Had a bit of a ‘lie in’ this morning, and we woke to glorious sunshine at about 8:30 am, normally I’m up a good 2 hours earlier.
Our first chore when waking, is to check the batteries to see if the batteries need charging by starting up the engine. We were pleasantly surprised to see the battery bank was topped up, and was on ‘float’ – ‘thank you’ solar panels! The wind might be cold, but the sun is obviously getting stronger. So far today (it’s now 4:00 pm) we’ve not had to start the engine, the solar panels are keeping up with our electric usage, and that includes the inverter.
On waking, half of Cyan was surrounded by ice, obviously the ‘half’ without ice was sheltered from the cold wind.
We’ve stopped at a really ‘gem’ of a spot. Both sides of the canal have open, public areas, and dedicated to nature preservation. This morning we took ourselves for a walk along the towpath, which is tarmacked; we turned into ‘Peace Meadow’, then over the bridge into ‘Tiddenfoot Waterside Park’. We then walked around the flooded sand quarry, followed the path back, passing where we were moored (see pic below), over a footbridge bridge, and then back to Cyan.
We took a pic of each ‘information sign’, but unfortunately the writing in the pic isn’t big enough to read very well.
You can read the fascinating history of Linslade and Leighton Buzzard over the last 1500 year here. I didn’t realise that all communications during WW2 was centralised here in Leighton Buzzard – there’s such a lot to this place of which I had no idea.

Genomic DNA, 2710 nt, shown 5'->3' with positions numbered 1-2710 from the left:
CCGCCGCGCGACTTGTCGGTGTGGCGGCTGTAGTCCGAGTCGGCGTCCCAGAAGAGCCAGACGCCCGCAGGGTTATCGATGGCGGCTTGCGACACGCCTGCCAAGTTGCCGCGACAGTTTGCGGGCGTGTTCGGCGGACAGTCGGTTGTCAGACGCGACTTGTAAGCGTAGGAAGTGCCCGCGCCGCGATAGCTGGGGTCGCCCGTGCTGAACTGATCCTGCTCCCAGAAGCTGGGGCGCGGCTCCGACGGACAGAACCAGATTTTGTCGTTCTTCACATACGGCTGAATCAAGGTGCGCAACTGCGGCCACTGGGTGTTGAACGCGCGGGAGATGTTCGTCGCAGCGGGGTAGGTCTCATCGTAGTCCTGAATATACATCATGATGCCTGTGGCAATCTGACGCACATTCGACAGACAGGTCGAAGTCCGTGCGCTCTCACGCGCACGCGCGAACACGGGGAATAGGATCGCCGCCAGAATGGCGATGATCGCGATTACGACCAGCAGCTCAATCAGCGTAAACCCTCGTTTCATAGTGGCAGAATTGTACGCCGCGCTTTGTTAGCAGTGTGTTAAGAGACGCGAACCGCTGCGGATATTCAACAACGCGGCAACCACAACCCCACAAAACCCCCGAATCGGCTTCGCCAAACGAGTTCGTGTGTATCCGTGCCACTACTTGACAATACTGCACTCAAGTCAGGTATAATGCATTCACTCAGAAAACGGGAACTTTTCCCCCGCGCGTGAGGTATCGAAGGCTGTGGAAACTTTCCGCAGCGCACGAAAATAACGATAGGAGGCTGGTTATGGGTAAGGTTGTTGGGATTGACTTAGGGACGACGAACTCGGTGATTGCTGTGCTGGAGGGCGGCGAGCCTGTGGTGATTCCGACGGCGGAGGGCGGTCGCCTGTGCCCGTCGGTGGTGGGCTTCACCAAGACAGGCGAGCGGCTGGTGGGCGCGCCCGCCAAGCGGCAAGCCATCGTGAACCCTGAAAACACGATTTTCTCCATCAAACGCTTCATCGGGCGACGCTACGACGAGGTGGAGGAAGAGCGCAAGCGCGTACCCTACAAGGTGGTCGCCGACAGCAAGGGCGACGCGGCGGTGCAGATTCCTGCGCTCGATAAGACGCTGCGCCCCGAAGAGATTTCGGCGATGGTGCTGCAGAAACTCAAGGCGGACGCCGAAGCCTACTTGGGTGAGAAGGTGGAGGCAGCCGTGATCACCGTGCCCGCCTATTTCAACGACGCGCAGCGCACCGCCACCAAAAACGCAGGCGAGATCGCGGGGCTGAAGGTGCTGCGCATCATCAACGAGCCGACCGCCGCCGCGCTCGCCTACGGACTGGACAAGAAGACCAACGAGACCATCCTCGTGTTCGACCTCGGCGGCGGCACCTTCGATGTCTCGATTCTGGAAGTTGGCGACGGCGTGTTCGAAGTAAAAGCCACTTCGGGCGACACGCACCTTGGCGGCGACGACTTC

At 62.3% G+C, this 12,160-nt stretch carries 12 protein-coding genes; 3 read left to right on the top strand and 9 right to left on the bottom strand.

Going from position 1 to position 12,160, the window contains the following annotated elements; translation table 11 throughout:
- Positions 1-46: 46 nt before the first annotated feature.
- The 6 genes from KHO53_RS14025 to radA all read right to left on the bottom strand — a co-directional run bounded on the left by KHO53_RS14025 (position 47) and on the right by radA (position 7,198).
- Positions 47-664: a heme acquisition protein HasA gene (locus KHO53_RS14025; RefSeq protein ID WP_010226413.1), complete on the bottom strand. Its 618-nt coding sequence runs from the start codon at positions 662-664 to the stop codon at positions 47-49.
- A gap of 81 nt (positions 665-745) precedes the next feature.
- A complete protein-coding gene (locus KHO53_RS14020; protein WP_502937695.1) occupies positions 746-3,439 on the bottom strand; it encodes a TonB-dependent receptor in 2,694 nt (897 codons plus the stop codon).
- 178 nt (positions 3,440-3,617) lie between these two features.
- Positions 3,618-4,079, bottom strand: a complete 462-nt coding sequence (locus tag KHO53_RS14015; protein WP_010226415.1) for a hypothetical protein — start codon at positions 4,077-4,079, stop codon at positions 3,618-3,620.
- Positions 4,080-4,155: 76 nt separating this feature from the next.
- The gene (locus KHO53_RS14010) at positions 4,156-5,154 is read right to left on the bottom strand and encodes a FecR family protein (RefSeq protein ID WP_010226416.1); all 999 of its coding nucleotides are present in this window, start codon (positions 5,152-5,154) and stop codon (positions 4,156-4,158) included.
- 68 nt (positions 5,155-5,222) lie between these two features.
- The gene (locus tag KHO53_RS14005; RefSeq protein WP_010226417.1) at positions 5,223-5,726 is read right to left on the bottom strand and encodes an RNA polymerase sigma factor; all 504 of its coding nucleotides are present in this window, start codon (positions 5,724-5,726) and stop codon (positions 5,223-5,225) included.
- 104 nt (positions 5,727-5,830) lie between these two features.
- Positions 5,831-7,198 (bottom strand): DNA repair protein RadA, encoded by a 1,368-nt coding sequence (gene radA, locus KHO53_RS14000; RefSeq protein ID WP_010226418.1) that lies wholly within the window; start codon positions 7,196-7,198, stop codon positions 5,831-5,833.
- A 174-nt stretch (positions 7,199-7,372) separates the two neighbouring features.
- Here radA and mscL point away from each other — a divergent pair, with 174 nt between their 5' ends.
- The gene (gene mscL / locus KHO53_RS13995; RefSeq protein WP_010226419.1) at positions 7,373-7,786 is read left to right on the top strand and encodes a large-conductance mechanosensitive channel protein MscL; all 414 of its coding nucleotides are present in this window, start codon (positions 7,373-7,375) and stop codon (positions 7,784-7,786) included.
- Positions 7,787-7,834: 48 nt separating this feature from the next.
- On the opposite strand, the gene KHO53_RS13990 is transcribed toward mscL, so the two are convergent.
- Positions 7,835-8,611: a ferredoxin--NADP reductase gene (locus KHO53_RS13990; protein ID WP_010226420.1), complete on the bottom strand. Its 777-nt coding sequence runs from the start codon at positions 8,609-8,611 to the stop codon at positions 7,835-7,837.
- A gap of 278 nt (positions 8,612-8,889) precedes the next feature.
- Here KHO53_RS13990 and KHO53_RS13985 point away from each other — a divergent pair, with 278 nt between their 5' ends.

The ‘Grand Union Canal’ played a big part in the wealth of this town, with the canal transporting sand from the huge sand quarry, which is now a lake. Apparently the lake is famous in fishing quarters.
The ‘Peace Meadow’, as you can imagine was a place where a declaration of peace was signed. The Declaration was in AD906 between Edward the Elder, Anglo-Saxon King of Wessex, and Guthrum, ruler of Danelaw.
The place is busy with walkers, though granted today is a sunny Sunday!
John’s DNA is rooted in these parts, his ancestors (Willson with a double ‘ll’) worked for the railways in Leighton Buzzard a couple hundred years ago, before moving to London to work at Willesden Station during Victorian times.
Think we’ll be sensible and stay here for a few days. It’s forecast to be windy later tonight, in fact the canal is starting to get a bit ‘choppy’.